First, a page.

Policies and Programmes in DRR
There is a global realisation that preparing for and coping with disasters is essential but is not entirely sufficient. DRR is highly cost-effective. One US dollar invested in DRR saves four USdollars used in response and recovery efforts (UNISDR, 2005). The National disaster profile for Kenya identifies floods and droughts as the main disaster affecting the country (UNDP 2004) .
During 2011, KRCS supported enhanced application of Community Based Disaster Risk Reduction (CBDRR) principlesin disaster management by providing assistance and training to community groups through Vulnerability and Capacity Assessments and drafting community risk reduction plans (Int.Federation VCA toolbox, 2007). Through the support of the Danish Red Cross, KRCS implemented Pilot DRR projects in Nyando Basin,Nairobi and Machakos.
In 2012, KRCS will focus on a holistic DRR programming that combines hazard-specific and multi-hazard approaches. Priorityfocus areas for DRR and climate change adaptation will include Drought Risk Reduction Programmes, Floods Risk Reduction Programmes and Urban slums Risk Reduction Programmes.
(i) Food Security and Livelihoods: KRCS Food Security Strategy for 2012 seeks to increase community resilience to disasters through strengthening/protecting livelihoods. The frequency of hazards has culminated to increasing levels of poverty and increased vulnerability, which are beyond the scope of short-term emergency responses. The most recent drought emergency was experienced in 2010/2011 leaving 3.7 Million people in need of food assistance (KFSSG Long Rains Assessment, 2011). The KRCS Food Security programme is thus an extension of the Risk Reduction Approach. The strategy was designed to guide KRCS activities that support households and communities to adapt to changing climatic and economic conditions affecting food security.
KRCS has successfully implemented pilot food security and livelihood projects, while focusing on empowering farmers through trainings, distribution of seeds, seedlings, farm inputs and irrigation pumps. KRCS has also distributed and installed a total of 260 greenhouses in schools and community groups that have shown immediate return on investments enabling schools /communities improve their diets and increase income. Farming has been introduced as an alternative livelihood in areas with increased pastoralist dropouts due to climate fluctuations with an aim of reducing people receiving food aid.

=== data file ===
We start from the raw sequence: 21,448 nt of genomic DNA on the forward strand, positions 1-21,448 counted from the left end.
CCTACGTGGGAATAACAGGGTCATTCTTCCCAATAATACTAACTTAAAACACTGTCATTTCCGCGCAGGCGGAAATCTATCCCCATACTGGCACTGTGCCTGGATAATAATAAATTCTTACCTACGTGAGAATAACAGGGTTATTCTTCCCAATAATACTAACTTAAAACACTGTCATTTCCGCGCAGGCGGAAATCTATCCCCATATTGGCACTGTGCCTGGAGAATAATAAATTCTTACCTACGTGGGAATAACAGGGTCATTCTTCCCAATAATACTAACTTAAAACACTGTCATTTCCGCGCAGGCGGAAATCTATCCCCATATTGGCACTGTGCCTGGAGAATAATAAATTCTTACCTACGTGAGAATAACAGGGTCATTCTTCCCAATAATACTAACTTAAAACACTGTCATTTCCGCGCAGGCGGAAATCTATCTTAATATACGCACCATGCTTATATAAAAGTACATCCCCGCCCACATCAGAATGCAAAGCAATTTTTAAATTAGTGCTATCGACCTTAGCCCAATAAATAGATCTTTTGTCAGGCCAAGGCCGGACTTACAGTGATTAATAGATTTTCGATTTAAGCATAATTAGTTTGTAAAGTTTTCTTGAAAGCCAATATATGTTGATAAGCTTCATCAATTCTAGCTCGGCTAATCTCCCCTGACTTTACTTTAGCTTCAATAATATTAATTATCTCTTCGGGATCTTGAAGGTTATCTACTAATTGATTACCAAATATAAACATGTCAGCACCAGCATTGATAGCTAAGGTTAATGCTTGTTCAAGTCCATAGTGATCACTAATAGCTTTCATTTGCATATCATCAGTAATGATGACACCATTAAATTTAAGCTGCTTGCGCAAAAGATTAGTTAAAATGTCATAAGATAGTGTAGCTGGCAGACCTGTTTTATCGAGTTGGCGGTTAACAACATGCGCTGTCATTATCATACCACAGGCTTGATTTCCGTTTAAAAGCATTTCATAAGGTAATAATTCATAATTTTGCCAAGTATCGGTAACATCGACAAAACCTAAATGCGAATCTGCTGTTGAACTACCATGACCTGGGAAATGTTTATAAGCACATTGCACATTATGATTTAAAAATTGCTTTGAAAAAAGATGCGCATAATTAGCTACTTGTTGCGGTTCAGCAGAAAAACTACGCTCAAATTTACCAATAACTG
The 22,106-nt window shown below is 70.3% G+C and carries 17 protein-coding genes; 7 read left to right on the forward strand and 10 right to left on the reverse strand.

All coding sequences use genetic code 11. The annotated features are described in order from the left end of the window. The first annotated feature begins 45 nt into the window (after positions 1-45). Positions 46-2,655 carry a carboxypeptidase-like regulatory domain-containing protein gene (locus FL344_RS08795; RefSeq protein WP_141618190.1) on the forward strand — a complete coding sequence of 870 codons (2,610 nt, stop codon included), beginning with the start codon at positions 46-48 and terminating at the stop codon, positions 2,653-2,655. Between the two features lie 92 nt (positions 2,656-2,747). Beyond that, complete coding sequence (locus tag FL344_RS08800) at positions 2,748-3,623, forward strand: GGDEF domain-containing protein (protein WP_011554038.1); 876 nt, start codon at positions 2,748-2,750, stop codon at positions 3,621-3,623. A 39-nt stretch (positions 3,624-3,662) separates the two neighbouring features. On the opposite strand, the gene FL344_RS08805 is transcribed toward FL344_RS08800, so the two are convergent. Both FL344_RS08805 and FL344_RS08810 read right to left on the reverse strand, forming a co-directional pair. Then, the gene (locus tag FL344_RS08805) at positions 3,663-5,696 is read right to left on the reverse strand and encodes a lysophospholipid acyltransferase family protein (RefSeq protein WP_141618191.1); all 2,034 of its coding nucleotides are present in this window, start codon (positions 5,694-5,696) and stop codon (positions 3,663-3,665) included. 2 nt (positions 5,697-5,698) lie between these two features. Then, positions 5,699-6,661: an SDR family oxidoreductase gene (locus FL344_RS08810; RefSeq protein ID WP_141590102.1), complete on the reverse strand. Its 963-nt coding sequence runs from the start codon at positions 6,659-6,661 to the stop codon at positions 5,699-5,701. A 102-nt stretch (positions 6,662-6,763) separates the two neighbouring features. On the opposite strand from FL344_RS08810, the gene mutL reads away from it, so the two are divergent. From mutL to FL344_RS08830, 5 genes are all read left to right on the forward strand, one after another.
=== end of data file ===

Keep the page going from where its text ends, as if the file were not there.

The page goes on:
In 2012, KRCS plans to scale up Food Security and livelihood projects in mainly the ASAL region with a focus on Turkana, Tana River, Garissa, Mwingi, Yatta, Magarini, Ijara, Wajir , Mandera , Moyale and Marsabit. The projects will assist some 350,000 beneficiaries in the targeted areas through increasing land under irrigated agriculture, modern agricultural technologies such as the greenhouse that utilises drip irrigation, training of farmer groups and support in marketing. The programme will also look into support of water infrastructure to enhance dry land farming.
(ii) Early Recovery: Due to the Drought experienced in 2010, people in need of food assistance have increased. KRCS will continue to conduct Relief and Recovery operations under the PRRO (WFP) in 2012. Operations will cover General food distribution (Kwale, Garissa, Ijara), Cash for Assets (Kwale , Malindi ), Unconditional cash transfers (Koibatek , Lamu, Machakos) and Food for Assets (Kwale, Malindi ,Kibwezi , Tana River and Garissa). KRCS will also be engaged in unconditional cash transfers in Turkana, Garissa, Isiolo, samburu and Marsabit. The projects are geared towards improving nutritional status, injecting cash in the economy and improving on community assets in order to contribute to reduction of vulnerability to disasters.